Growing up in Beverly Hills was a mixed bag. In elementary school I really didn’t think much of the city’s status. It really was like living in a small town. It was very safe and easy to get around as a kid. It wasn’t until I hit high school that I began to notice big class distinctions. I lived in the south part of Beverly Hills, and there is a big difference between the north and south parts of town. The railroad tracks on Santa Monica Bl. divided the city. It wasArizhave friends who had unlimited credit cards, high end cars, weekly beauty salon visits…etc. I felt like I couldn’t participate in what they were doing much of the time. It was not good for my self esteem to compare what I had to what they had. As a young teen it was hard to get past those differences. I think that is why I gravitated toward Hollywood, it was more accepting…and fun. Now, I am grateful to have lived there and have kept in contact with many classmates. So many things in life are much different when you look back.
Tell me a little about the music scene you were involved in and some of the people you met along the way. Who influenced and inspired you?
It was the Beatles who caught my attention when they played on the Ed Sullivan Show in the early 60s. I saw and heard them and said to myself ‘I want that!’, I think I was about 8. I always loved music as a kid and grew up in a time when the music was the best. When I was older in the late 60s, I was living just a few blocks from the Sunset Strip, I saw what was happening there and wanted to be a part of that. The hippie and music culture were exactly what I was attracted to and there was a huge culture of that going on in Hollywood at that time. The fashion and music of the 60s was a big inspiration. But I was too young to check it out until 1970. The next year I became a regular, often ditching school and making up excuses why I couldn’t make it home at night.
I was lucky to have met many of the bands of the 60s and 70s - Led Zeppelin, Spirit, Johnny Winter, Edgar Winter, T-Rex, The Pretty Things, Roy Harper, Ten Years After, Robin Trower, Sly and the Family Stone, and so many more, and many more I can’t remember. It was not hard to meet people in bands back then, you just mingled at the Whisky A Go Go or the Rainbow Bar and Grill, or the Hyatt House and you could pretty much meet any one you wanted. There was never any security. Maybe a bad ass road manager, but they were pretty easy to get past. Being under age it was easy to sit in the Hyatt House hotel coffee shop and meet the bands as they came down for a meal. I always got into the Whisky underage, so that was never a problem either. Every night I went out to the Whisky and the Rainbow, after it opened, those were the places the bands went too. There we would mingle at tables or dance to the best bands. I saw Little Richard, BB King, Freddy King, Buddy Miles, Edgar Winter, Al Kooper, ZZ Top, Tower of Power, John Mayhall, Foghat, Rory Gallagher, Roxy Music, The New York Dolls…and on and on…all of the great bands played in the very small club. Me and my friends would usually party with the bands after the show and go to the Rainbow or back to the Hyatt. Those times were so carefree, open, and more innocent. Things began to change in the 80s and I drifted away from the scene. I am so glad I was a part of those times. It’s not like that any more in any sense.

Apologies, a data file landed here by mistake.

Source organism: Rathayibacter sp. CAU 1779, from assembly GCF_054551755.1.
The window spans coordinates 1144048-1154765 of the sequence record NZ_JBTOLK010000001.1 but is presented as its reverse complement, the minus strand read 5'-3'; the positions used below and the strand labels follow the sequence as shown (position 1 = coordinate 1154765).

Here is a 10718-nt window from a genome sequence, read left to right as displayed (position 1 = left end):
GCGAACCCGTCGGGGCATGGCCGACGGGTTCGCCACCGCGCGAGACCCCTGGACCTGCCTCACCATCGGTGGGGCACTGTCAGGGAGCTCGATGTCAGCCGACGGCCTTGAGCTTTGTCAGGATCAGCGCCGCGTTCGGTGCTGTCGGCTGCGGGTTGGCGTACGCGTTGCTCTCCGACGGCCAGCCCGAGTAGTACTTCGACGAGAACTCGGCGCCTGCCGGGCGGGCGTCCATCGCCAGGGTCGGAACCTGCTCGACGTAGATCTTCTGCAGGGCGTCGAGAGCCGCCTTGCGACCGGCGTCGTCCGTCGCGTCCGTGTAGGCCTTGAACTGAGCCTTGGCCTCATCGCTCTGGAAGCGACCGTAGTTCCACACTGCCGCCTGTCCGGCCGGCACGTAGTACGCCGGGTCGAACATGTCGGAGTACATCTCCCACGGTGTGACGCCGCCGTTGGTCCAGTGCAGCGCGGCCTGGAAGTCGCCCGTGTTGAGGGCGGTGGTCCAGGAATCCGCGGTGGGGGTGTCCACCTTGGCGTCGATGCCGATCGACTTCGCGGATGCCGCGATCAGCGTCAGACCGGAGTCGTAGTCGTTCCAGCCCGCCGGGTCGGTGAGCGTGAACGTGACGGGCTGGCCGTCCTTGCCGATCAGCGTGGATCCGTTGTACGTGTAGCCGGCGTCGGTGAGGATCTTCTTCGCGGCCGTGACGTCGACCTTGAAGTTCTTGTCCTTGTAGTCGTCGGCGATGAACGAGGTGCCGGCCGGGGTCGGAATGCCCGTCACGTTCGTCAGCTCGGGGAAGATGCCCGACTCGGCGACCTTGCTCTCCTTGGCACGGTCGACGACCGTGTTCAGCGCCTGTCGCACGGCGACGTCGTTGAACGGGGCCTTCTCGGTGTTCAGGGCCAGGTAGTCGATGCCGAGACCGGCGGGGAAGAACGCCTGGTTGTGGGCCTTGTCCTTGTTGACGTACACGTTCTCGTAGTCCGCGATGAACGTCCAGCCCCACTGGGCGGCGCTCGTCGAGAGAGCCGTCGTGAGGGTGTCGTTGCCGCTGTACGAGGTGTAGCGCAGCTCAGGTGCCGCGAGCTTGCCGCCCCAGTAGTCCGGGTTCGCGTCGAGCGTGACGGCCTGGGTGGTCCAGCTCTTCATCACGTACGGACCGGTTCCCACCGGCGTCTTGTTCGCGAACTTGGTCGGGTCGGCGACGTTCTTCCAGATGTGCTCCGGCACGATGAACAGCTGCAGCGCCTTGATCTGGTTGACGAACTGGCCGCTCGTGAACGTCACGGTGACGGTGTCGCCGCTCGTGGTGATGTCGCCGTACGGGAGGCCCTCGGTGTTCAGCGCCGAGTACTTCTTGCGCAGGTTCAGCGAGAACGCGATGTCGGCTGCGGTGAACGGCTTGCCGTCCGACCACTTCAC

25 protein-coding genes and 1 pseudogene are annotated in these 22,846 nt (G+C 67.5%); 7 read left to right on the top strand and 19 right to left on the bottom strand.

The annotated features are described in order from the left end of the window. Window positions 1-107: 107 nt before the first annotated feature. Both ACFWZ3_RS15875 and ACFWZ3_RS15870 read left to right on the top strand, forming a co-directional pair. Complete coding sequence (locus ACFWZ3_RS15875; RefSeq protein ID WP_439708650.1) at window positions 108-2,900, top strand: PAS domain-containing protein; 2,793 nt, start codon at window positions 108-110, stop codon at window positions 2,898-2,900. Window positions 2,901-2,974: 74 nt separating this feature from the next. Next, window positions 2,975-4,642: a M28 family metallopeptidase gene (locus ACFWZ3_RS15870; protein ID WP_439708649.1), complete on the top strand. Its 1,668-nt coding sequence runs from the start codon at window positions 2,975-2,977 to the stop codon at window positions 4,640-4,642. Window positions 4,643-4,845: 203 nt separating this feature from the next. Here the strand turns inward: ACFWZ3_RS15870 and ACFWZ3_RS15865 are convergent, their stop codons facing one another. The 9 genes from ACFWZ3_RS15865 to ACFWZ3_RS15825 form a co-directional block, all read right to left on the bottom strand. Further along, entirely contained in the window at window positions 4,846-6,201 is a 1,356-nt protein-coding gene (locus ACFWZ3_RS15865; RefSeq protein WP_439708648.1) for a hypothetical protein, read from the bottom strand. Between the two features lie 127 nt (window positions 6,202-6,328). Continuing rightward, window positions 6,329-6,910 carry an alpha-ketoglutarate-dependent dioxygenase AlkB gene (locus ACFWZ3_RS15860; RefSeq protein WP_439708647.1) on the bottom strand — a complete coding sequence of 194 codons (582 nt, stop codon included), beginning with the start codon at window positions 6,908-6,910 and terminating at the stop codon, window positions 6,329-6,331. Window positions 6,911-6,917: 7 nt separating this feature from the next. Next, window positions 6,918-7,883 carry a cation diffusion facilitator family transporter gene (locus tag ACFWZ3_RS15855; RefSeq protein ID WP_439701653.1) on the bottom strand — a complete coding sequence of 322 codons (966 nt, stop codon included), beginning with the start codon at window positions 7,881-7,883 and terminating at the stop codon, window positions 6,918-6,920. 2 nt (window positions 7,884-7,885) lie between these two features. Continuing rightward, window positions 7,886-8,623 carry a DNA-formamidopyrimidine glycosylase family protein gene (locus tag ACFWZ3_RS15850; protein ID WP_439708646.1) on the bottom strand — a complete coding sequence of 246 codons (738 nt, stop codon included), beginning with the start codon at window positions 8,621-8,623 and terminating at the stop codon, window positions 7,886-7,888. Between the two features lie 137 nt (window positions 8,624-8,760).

I’ve spent a lot of my adult life writing, but mostly for others in the decades I was a secretary. I did things like writing sales literature, sales presentations, and endless letters and reports for my bosses over the decades, which I was very good at. In the early 90s I joined a meditation school and after taking the master courses and writing many big essays, I felt much better about my writing skills. I began working for the school and started writing astrology articles for our quarterly magazine, and created a couple classes that I taught at the school. That is where I developed better writing skills. When my mother was diagnosed with ovarian cancer I left my job and life and took care of her for 2 years. That is when I decided to finally write Hollywood Diaries since I had some free time and to take my mind off what was going on. I began posting chapters on-line every two weeks and soon built up a following. I decided to self publish the book version of Hollywood Diaries since the interest on the internet was really good. Since then I have written two other books, Reach Your Goals and Rock Your World which is a meditation on reaching your goals. It is a companion to the classes I teach. Then I wrote a vegetarian cookbook, Morgana’s Kitchen – Hearty Vegetarian Dishes. I started to put together recipes for my grandkids to teach them how to cook. I kept going with it and put all my favorite hearty recipes together and decided to publish that as well. Now, I am working on a new book about my favorite genre, Hollywood and rock and roll. This time it’s fiction, yet based on many real stories, with a bit of Hollywood’s occult past. I hope to have that finished in a few months. I’m also teaching meditation classes in my home and on the internet.